AKRON (Sept. 1, 2003)—Like it or not, a driving lesson may be the only way to solve some customers' complaints and rescue your dealership's reputation. Here's why.
Automotive diagnosis and repair is already a very challenging endeavor. Service personnel who don't get all the pertinent facts make the diagnostic task that much more difficult. Over the years I've seen countless service managers, service writers and technicians struggle to satisfy customers simply because they overlooked a vital fact—driving skills or driving habits. They just can't be bothered investigating these aspects of their unsolved automotive mysteries.
Worse yet, I've met service personnel who are very reluctant to question a customer about driving habits and vehicle usage because they perceive that kind of information gathering as being impudent, intrusive or confrontational. Tactful as you might be, sometimes getting to the truth hurts someone, and it's usually the customer.
Regular Tire Business readers know I've often referred to automotive service providers as being automotive doctors. Good doctors excel at getting accurate, meaningful patient profiles completed before they rush to any diagnostic conclusions. For ex-ample, if you can barely climb one flight of stairs without getting winded, I'll bet the doctor will want to know about those four packs of cigarettes you're smoking daily.
Certainly automotive doctors can learn to accomplish the same goal politely and firmly with a troublesome vehicle—especially when dealing with a vexing comeback. When service personnel realize they aren't getting meaningful answers from the vehicle owner, they should tactfully find a way to observe the customer's driving habits. Then politely recommend necessary “adjustments” to the individual's driving style. Consider the following examples.
Technicians cannot figure out the root cause of premature brake wear on a vehicle. They have tried different brands of friction material, replaced the calipers, etc. Finally, a service writer happens to ride home with the customer in order to bring the car back for another look-see at the brakes. Then he notices something he's never seen before—the customer is braking with his left foot. Therefore, this driver is actually accelerating and braking simultaneously!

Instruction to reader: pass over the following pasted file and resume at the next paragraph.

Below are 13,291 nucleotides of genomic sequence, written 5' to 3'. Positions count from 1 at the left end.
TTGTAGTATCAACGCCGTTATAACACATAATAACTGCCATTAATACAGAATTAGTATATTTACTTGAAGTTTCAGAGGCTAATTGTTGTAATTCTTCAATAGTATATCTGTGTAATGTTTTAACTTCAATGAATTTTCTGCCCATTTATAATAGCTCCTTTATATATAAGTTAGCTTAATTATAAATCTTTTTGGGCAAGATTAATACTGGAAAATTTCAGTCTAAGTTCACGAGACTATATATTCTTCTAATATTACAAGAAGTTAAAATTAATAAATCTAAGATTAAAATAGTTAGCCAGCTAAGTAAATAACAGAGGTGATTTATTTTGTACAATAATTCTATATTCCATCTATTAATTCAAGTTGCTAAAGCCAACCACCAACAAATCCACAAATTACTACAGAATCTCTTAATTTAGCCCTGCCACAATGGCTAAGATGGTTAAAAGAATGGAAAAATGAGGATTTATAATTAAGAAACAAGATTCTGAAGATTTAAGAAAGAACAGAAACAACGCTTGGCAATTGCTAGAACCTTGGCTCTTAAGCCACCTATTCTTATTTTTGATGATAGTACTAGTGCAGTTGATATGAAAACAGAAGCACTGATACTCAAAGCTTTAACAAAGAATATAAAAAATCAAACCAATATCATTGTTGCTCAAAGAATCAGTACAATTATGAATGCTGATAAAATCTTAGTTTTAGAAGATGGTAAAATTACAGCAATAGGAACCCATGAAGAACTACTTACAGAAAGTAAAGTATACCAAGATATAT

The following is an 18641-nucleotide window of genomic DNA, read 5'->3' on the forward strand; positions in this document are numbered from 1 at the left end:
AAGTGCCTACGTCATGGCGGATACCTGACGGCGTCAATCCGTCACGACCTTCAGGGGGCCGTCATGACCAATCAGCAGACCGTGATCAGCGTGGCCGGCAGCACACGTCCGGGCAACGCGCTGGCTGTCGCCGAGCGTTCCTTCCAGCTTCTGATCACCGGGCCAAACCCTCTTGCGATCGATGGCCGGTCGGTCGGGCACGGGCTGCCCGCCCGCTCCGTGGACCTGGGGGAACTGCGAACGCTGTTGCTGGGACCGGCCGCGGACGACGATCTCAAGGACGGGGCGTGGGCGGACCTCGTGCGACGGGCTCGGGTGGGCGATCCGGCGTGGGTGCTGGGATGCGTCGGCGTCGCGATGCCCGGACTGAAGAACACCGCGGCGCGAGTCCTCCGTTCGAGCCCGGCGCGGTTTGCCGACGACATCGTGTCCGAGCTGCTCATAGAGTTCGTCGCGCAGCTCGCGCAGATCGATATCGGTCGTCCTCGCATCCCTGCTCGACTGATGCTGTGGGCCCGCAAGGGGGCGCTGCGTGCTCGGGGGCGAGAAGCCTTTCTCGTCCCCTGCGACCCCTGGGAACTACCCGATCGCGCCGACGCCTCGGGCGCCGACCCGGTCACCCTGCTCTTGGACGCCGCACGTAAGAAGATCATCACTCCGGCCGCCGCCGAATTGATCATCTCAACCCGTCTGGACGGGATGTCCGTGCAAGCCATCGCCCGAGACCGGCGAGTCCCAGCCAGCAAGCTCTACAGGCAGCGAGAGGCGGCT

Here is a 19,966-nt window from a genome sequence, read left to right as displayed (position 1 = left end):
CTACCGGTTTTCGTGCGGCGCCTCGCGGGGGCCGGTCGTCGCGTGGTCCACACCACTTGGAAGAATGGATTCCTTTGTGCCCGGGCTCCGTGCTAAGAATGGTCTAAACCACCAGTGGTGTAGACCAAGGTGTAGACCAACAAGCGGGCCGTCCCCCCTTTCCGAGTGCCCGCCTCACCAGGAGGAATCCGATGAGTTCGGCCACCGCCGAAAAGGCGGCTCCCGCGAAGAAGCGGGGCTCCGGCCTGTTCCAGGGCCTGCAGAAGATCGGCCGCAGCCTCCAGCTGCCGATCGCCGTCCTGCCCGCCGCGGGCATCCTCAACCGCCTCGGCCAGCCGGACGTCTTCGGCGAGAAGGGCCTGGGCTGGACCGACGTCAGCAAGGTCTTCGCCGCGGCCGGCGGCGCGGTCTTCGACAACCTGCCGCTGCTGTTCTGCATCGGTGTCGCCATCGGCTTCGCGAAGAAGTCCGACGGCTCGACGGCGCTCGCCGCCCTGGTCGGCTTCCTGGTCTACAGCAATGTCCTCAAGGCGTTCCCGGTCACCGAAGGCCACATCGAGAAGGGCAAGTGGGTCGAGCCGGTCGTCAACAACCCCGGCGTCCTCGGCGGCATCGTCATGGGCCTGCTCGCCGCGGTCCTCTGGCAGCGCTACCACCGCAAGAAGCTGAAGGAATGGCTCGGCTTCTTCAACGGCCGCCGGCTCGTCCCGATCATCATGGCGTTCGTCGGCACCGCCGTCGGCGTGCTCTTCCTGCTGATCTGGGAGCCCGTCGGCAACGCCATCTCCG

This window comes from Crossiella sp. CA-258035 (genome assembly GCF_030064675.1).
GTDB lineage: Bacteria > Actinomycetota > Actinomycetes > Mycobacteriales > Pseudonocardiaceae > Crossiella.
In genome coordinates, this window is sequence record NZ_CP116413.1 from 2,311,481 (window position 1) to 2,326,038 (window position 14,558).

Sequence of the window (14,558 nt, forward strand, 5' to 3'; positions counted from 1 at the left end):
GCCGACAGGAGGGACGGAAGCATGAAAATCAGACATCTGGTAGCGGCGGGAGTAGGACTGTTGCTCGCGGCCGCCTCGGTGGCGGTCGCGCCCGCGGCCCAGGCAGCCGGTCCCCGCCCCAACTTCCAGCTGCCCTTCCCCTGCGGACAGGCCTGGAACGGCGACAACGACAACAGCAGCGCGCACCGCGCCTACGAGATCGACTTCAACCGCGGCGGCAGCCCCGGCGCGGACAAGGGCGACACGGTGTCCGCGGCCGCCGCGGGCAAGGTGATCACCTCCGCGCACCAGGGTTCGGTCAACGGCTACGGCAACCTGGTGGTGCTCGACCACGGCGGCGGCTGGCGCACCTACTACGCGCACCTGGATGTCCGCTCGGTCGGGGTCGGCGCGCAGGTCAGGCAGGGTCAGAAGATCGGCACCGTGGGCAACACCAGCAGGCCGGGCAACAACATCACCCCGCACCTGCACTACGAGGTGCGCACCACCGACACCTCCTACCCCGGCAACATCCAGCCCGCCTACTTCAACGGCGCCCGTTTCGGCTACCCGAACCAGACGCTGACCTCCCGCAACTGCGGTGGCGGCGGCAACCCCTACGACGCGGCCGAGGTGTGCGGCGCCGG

No, you don't see this mistake every day, but rest assured that good brake specialists know it happens often. Solution? Coach the driver to accelerate and brake only with the right foot.
In another instance, an unhappy motorist has insisted that a tire dealership do a “tune up” over and over again because his car's fuel economy still isn't what it's supposed to be. When a technician happens to ride with this driver, it's obvious to him the fellow is unskilled at driving a manual-transmission car. Chatting with the driver, the tech learns the man bought his first stick-shift car due to concerns about rising fuel prices. And no, he wasn't aware that revving the daylights out of the engine between shifts would adversely affect fuel consumption.
Once the tech demonstrated normal driving procedure for a stick-shift vehicle, fuel economy improved and the customer was pleased as punch with his car and his service shop.
In still another situation, the driver was doing the opposite of the revved-up motorist. Instead of revving the engine too high, he was short shifting or putting the car into high gear much too soon, causing the engine to ping and the drivetrain to shudder. After two separate engine diagnoses re-vealed nothing wrong, an experienced tech identified the root problem by riding along with the customer.
A little bit of “driver's ed” quickly solved this mystery.
During the early 1990s, the increasing popularity of antilock brakes (ABS) caused a number of false re-ports of front-end shimmy, noise, vibration and severe pulsation during sudden braking. Some motorists were confused and/or frightened by the sensation of an ABS system rapidly pulsing the brakes on and off during a panic stop.
Stay alert because some motorists are still getting their first experience with ABS-equipped vehicles, and they just might blame your recent brake job for a pulsation they don't understand.
When in doubt, ride with this motorist and instruct him or her to nail the brakes hard enough to activate the ABS. Then educate the driver in simple language about what the system's doing. Typically, customers appreciate candor, and they like being in-formed. These are the foundation for a trusting, long-term relationship.